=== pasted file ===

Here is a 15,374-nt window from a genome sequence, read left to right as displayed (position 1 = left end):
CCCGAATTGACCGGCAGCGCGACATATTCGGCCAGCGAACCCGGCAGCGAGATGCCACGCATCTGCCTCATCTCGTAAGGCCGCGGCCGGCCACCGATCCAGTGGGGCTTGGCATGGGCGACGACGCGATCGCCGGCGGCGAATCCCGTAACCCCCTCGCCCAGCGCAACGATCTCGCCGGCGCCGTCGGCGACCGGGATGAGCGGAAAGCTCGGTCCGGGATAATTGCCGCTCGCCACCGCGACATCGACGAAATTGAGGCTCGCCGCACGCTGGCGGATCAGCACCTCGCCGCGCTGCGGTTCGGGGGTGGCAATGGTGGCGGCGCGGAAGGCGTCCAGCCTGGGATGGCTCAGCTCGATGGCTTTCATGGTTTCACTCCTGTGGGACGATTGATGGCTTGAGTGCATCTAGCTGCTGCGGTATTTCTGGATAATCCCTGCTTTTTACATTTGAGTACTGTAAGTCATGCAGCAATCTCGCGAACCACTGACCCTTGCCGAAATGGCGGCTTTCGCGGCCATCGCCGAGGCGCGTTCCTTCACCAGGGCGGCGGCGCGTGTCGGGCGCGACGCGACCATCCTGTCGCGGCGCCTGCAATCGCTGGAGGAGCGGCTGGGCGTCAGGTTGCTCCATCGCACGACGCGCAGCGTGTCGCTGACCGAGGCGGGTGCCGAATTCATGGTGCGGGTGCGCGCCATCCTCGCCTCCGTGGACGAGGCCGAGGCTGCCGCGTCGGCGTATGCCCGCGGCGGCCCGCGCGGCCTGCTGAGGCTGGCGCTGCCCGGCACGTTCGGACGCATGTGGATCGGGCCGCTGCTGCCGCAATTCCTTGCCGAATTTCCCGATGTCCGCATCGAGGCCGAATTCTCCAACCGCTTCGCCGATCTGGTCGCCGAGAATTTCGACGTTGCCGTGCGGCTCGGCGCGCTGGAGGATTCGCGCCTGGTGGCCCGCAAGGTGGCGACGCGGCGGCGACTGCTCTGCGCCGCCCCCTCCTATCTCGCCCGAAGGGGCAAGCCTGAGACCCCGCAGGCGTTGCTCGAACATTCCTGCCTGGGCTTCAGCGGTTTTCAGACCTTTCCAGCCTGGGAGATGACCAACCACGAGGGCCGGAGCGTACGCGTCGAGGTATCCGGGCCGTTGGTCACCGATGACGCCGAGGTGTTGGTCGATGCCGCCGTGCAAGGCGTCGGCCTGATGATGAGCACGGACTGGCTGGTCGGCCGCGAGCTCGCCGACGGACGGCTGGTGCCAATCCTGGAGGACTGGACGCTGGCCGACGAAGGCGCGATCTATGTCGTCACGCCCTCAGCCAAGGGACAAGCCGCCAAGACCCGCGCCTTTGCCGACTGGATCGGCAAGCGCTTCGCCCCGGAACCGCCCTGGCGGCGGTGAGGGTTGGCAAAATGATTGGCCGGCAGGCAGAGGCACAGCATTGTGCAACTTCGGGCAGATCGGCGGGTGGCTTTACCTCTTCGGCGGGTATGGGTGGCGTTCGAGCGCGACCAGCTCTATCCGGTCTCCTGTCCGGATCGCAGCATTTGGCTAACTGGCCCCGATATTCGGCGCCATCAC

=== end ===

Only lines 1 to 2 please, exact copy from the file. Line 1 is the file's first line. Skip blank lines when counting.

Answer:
Here is a 15,374-nt window from a genome sequence, read left to right as displayed (position 1 = left end):
CCCGAATTGACCGGCAGCGCGACATATTCGGCCAGCGAACCCGGCAGCGAGATGCCACGCATCTGCCTCATCTCGTAAGGCCGCGGCCGGCCACCGATCCAGTGGGGCTTGGCATGGGCGACGACGCGATCGCCGGCGGCGAATCCCGTAACCCCCTCGCCCAGCGCAACGATCTCGCCGGCGCCGTCGGCGACCGGGATGAGCGGAAAGCTCGGTCCGGGATAATTGCCGCTCGCCACCGCGACATCGACGAAATTGAGGCTCGCCGCACGCTGGCGGATCAGCACCTCGCCGCGCTGCGGTTCGGGGGTGGCAATGGTGGCGGCGCGGAAGGCGTCCAGCCTGGGATGGCTCAGCTCGATGGCTTTCATGGTTTCACTCCTGTGGGACGATTGATGGCTTGAGTGCATCTAGCTGCTGCGGTATTTCTGGATAATCCCTGCTTTTTACATTTGAGTACTGTAAGTCATGCAGCAATCTCGCGAACCACTGACCCTTGCCGAAATGGCGGCTTTCGCGGCCATCGCCGAGGCGCGTTCCTTCACCAGGGCGGCGGCGCGTGTCGGGCGCGACGCGACCATCCTGTCGCGGCGCCTGCAATCGCTGGAGGAGCGGCTGGGCGTCAGGTTGCTCCATCGCACGACGCGCAGCGTGTCGCTGACCGAGGCGGGTGCCGAATTCATGGTGCGGGTGCGCGCCATCCTCGCCTCCGTGGACGAGGCCGAGGCTGCCGCGTCGGCGTATGCCCGCGGCGGCCCGCGCGGCCTGCTGAGGCTGGCGCTGCCCGGCACGTTCGGACGCATGTGGATCGGGCCGCTGCTGCCGCAATTCCTTGCCGAATTTCCCGATGTCCGCATCGAGGCCGAATTCTCCAACCGCTTCGCCGATCTGGTCGCCGAGAATTTCGACGTTGCCGTGCGGCTCGGCGCGCTGGAGGATTCGCGCCTGGTGGCCCGCAAGGTGGCGACGCGGCGGCGACTGCTCTGCGCCGCCCCCTCCTATCTCGCCCGAAGGGGCAAGCCTGAGACCCCGCAGGCGTTGCTCGAACATTCCTGCCTGGGCTTCAGCGGTTTTCAGACCTTTCCAGCCTGGGAGATGACCAACCACGAGGGCCGGAGCGTACGCGTCGAGGTATCCGGGCCGTTGGTCACCGATGACGCCGAGGTGTTGGTCGATGCCGCCGTGCAAGGCGTCGGCCTGATGATGAGCACGGACTGGCTGGTCGGCCGCGAGCTCGCCGACGGACGGCTGGTGCCAATCCTGGAGGACTGGACGCTGGCCGACGAAGGCGCGATCTATGTCGTCACGCCCTCAGCCAAGGGACAAGCCGCCAAGACCCGCGCCTTTGCCGACTGGATCGGCAAGCGCTTCGCCCCGGAACCGCCCTGGCGGCGGTGAGGGTTGGCAAAATGATTGGCCGGCAGGCAGAGGCACAGCATTGTGCAACTTCGGGCAGATCGGCGGGTGGCTTTACCTCTTCGGCGGGTATGGGTGGCGTTCGAGCGCGACCAGCTCTATCCGGTCTCCTGTCCGGATCGCAGCATTTGGCTAACTGGCCCCGATATTCGGCGCCATCAC